Many visitors to Ontario have never even considered going more than a couple of hours north of Toronto. More's the pity for, you see, a three-or four-day jaunt to Northern Ontario is well worth the time and effort,and will be repaid many times over in great golf, affordableaccommodations, and expanses of unspoiled scenery.
We're not talking about north of Superior, or Hudson Bay. We're talkingabout the so-called "Near North," and it's much nearer than you everimagined. For your edification, we've mapped out a sample excursion, atriangle from Toronto to Sudbury, east to North Bay and back home.
From Toronto, head north on Highway 400. Stop, if you must, at highlyranked National Pines, taking the Innisfil exit just south of Barrie,about 45 minutes from downtown Toronto. But don't tarry for long. Thebest is yet to come.
The 400 extension leading to Parry Sound and Sudbury will carry you infour-lane comfort until it turns into Highway 69, snaking through themyriad lakes, dense forests and stone cliffs of the Canadian Shield.Just past Mactier, you will again be enticed to turn east on Hamer BayRoad to ClubLink's Rocky Crest Resort. Both the golf course and theaccommodations are terrific, but the Cdn $150 guest fee is far too highfor our purposes. Heck, that would cover a weekend of golf,accommodations and meals in places we're going, with enough left over tocover the gas.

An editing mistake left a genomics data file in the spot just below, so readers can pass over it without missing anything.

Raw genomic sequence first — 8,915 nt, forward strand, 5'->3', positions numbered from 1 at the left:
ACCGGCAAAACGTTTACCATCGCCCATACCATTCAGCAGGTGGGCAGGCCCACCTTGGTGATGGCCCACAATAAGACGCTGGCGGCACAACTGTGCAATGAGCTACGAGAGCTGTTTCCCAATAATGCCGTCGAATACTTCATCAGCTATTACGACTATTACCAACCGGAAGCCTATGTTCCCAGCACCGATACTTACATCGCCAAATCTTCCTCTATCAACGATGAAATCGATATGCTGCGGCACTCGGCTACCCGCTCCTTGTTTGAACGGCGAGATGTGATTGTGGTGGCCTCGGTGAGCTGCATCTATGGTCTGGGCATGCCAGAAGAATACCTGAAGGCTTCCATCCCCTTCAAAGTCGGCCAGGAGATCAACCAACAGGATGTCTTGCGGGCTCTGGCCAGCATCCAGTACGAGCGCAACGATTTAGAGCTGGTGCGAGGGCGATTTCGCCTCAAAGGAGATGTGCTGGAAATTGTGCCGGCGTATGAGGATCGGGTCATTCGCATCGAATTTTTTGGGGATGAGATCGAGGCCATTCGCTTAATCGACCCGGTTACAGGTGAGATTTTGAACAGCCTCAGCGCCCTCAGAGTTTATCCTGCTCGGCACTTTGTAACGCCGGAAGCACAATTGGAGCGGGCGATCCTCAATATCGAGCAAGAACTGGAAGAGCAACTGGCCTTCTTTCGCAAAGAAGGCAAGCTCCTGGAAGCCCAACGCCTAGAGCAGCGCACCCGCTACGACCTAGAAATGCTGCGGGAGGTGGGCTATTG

Continue on a few more kilometres to Parry Sound Golf and Country Club(705-342-5262, $55) which Ron Gill calls "the consummate NorthernOntario golf course, with the pre-Cambrian shield sticking outeverywhere, and lined with pine trees." Gill, who acts as both head proand club manager, says most visitors don't realize that thiswell-conditioned, challenging 6,000-yarder just over two hours north ofToronto was designed by Thomas McBroom. With a Slope of 132, it's nopushover, despite its lack of length. Give the driver most of the dayoff, since missing fairways is severely punished here.